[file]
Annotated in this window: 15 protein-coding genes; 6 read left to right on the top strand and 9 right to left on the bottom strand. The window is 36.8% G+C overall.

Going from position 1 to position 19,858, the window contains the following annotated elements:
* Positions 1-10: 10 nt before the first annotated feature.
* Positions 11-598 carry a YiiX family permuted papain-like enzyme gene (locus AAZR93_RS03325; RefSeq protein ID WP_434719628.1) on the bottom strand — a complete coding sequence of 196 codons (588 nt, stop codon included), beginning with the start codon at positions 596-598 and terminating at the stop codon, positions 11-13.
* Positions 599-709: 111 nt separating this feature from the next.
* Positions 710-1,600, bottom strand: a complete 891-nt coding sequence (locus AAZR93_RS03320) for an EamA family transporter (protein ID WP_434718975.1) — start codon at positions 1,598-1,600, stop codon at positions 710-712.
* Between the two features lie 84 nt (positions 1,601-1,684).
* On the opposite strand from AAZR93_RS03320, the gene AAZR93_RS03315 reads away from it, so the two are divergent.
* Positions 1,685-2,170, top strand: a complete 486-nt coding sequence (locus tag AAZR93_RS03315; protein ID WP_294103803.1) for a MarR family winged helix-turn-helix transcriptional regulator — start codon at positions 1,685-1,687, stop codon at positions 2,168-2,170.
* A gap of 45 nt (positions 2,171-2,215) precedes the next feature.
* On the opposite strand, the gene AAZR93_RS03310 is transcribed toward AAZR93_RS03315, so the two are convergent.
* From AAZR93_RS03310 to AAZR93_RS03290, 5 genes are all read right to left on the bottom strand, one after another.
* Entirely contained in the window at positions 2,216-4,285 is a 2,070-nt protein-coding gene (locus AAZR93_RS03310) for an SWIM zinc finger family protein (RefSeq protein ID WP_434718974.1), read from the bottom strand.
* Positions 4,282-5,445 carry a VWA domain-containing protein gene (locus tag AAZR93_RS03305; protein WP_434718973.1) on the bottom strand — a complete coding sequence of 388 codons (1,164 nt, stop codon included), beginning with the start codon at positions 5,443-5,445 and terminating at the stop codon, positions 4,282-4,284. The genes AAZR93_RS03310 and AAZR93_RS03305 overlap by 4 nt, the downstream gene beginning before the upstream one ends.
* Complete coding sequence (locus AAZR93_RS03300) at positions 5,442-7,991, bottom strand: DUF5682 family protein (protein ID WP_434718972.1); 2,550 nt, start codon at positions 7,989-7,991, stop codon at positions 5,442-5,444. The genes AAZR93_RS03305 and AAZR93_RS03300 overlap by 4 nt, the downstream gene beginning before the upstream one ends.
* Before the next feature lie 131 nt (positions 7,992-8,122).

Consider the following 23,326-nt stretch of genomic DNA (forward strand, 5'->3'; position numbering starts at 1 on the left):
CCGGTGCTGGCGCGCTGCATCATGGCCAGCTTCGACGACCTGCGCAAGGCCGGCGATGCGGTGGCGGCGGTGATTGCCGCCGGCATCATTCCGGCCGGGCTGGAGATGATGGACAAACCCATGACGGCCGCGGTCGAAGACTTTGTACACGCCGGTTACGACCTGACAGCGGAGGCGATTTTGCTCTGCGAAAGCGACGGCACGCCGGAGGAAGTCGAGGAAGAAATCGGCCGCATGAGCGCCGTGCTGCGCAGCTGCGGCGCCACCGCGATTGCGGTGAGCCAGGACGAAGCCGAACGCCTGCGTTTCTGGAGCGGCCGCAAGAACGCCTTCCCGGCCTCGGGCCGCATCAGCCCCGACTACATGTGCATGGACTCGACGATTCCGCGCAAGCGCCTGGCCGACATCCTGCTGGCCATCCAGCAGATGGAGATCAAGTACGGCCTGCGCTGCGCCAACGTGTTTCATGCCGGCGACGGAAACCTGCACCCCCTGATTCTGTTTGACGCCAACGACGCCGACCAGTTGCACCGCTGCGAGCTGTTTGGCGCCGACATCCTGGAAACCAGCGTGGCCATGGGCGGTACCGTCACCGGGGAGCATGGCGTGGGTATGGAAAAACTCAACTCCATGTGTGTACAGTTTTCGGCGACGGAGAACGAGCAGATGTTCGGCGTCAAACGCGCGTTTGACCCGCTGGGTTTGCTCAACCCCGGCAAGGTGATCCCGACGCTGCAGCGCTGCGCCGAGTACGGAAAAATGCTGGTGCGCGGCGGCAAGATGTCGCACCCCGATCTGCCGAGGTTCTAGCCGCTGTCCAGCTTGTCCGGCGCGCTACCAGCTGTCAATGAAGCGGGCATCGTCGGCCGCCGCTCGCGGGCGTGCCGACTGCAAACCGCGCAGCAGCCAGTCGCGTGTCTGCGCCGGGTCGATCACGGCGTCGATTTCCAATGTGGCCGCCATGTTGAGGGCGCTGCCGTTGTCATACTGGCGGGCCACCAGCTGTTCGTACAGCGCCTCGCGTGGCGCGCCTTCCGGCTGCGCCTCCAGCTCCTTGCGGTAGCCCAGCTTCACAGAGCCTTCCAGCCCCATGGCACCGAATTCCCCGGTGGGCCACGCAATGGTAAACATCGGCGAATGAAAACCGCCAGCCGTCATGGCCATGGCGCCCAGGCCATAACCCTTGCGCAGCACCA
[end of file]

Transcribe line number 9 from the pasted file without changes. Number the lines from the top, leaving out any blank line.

* Positions 1,685-2,170, top strand: a complete 486-nt coding sequence (locus tag AAZR93_RS03315; protein ID WP_294103803.1) for a MarR family winged helix-turn-helix transcriptional regulator — start codon at positions 1,685-1,687, stop codon at positions 2,168-2,170.